Time to Finally Dump Flash

Time to Finally Dump Flash

Adobe flash users are once again are being advised to update the application ASAP – to protect against two previously unknown security vulnerabilities. Worth noting, the PC Matic vulnerability engine – automates the process of keeping some of most commonly used applications on your system (like Flash) up to date and patched with the latest security protections. However, many security researchers are calling for a more drastic approach – stop using Flash now.

At this point, there are not many viable alternatives to Flash. However, the security concerns associated with Flash have become so serious and prevalent – that we decided it was important to share the warnings being issued across the industry – so members of our community can be better informed. Should you prefer to keep Flash, we strongly encourage you to make sure the application is always up to date.


Third Hacking Team Flash Zero-Day Found

For the third time in a week, researchers have discovered a zero-day vulnerability in Adobe’s Flash Player browser plugin. Like the previous two discoveries, this one came to light only after hackers dumped online huge troves of documents stolen from Hacking Team — an Italian security firm that sells software exploits to governments around the world.

News of the latest Flash flaw comes from Trend Micro, which said it reported the bug (CVE-2015-5123) to Adobe’s Security Team. Adobe confirmed that it is working on a patch for the two outstanding zero-day vulnerabilities exposed in the Hacking Team breach.

We are likely to continue to see additional Flash zero day bugs surface as a result of this breach. Instead of waiting for Adobe to fix yet another flaw in Flash, please consider removing or at least hobbling this program.—http://krebsonsecurity.com/2015/07/third-hacking-team-flash-zero-day-found/

Adobe To Fix Another Hacking Team Zero-Day

For the second time in a week, Adobe Systems Inc. says it plans fix a zero-day vulnerability in its Flash Player software that came to light after hackers broke into and posted online hundreds of gigabytes of data from Hacking Team, a controversial Italian company that’s long been accused of helping repressive regimes spy on dissident groups.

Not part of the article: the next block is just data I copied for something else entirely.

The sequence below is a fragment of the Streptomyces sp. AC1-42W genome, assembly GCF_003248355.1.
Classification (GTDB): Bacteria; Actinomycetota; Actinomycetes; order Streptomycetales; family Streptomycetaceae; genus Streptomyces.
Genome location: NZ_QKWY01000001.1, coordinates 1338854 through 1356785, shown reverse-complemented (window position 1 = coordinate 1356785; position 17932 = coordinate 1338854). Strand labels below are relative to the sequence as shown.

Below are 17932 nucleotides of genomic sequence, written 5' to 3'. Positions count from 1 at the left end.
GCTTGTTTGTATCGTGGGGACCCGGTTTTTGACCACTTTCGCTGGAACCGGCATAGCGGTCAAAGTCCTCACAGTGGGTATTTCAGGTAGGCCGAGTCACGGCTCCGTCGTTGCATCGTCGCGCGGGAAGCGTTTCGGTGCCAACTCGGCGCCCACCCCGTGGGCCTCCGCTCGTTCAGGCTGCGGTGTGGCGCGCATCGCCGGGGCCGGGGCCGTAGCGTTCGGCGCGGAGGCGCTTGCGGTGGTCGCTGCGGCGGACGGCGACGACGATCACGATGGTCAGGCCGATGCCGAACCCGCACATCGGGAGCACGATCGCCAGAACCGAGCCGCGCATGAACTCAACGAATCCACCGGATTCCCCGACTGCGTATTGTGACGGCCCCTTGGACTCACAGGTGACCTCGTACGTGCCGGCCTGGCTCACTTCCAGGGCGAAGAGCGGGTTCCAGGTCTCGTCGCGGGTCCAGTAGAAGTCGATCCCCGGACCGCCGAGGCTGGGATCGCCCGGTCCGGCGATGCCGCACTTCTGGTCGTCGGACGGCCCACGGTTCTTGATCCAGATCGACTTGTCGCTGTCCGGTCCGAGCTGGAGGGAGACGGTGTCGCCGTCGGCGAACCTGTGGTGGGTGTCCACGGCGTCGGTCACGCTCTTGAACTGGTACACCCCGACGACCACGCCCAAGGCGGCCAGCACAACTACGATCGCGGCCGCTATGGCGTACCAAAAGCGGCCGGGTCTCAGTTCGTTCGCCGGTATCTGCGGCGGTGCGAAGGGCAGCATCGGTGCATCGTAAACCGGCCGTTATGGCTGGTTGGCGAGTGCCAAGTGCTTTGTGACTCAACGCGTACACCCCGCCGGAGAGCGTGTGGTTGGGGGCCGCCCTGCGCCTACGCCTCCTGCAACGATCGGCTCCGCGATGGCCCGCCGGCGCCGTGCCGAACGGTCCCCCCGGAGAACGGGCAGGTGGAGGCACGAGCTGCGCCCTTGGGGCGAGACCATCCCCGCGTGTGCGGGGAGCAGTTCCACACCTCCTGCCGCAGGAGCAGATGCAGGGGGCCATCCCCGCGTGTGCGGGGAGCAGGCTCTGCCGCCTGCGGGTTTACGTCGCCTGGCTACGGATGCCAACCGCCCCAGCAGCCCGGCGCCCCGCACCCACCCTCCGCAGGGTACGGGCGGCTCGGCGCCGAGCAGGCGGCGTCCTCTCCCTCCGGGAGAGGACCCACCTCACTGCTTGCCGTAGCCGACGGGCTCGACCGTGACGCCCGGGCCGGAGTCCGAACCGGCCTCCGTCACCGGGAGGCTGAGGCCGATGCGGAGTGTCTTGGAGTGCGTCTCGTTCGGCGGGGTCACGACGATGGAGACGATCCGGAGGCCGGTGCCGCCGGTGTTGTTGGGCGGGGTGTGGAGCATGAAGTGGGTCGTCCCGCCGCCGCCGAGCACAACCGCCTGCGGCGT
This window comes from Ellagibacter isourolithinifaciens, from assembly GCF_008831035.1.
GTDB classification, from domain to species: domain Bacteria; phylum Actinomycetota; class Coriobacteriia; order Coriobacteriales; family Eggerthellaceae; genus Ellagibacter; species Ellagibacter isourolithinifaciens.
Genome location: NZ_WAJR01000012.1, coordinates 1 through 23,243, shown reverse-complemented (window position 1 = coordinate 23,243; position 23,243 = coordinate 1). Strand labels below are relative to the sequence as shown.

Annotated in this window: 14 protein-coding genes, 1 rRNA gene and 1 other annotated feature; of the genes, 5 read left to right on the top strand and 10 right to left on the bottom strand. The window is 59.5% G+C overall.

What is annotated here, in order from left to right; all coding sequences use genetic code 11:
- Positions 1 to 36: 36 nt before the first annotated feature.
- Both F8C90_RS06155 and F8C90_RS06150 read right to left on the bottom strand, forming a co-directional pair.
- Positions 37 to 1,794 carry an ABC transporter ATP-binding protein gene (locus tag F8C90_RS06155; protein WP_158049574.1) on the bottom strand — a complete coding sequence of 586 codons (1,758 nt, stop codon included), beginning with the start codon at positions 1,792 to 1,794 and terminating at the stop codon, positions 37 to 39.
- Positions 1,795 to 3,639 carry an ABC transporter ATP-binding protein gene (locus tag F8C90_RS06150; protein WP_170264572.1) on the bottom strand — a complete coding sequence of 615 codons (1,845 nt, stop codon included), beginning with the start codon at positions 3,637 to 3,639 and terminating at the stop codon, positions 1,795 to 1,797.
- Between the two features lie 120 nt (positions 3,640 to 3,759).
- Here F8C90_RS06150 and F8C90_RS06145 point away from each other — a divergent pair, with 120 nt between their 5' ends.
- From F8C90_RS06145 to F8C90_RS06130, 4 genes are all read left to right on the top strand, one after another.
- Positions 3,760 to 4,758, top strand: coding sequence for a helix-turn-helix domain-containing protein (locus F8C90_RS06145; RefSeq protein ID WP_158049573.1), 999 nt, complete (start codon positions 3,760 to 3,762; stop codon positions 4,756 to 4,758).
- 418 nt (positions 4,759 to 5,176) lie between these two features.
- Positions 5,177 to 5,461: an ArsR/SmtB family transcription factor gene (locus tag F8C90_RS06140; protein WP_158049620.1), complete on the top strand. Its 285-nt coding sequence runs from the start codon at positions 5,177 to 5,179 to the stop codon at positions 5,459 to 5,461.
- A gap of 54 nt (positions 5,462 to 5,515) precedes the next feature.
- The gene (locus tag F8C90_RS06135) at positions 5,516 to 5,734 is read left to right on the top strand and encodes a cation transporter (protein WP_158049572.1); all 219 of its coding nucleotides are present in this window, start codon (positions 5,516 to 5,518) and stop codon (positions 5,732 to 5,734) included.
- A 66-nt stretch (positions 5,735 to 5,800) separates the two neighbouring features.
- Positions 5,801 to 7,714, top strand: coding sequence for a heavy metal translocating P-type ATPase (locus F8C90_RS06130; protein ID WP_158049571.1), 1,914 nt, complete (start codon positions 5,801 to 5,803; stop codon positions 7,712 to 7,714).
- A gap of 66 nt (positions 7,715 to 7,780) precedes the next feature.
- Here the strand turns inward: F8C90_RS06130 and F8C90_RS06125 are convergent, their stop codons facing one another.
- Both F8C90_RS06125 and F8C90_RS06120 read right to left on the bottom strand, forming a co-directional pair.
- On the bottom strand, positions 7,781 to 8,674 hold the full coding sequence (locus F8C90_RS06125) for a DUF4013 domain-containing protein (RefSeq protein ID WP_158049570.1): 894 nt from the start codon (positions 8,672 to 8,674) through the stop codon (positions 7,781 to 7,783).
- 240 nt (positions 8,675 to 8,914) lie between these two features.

In an advisory published late Friday evening, Adobe said it plans to issue another Flash patch the week of July 13, 2015. “This vulnerability was reported to us following further investigation of the data published after the Hacking Team data breach,” the advisory notes.

Adobe said the flaw is present in the latest version of Flash for Windows, Mac and Linux systems, and that code showing attackers how to exploit this flaw is already available online.

There is every reason to believe this exploit will soon be folded into exploit kits, crimeware used to foist drive-by downloads when unsuspecting visitors browse to a hacked or booby-trapped site. On Wednesday, Adobe patched a different vulnerability in Flash that was exposed in the Hacking Team breach, but not before code designed to attack the flaw was folded into the Angler and Nuclear exploit kits.

If you were on the fence about removing or disabling Flash altogether, now would be a great time to reconsider. I recently blogged about my experience doing just that, and found I didn’t miss the program much at all after a month without it.

Major Adobe Flash security flaw discovered in Hacking Team leak | The Verge | 7/8/15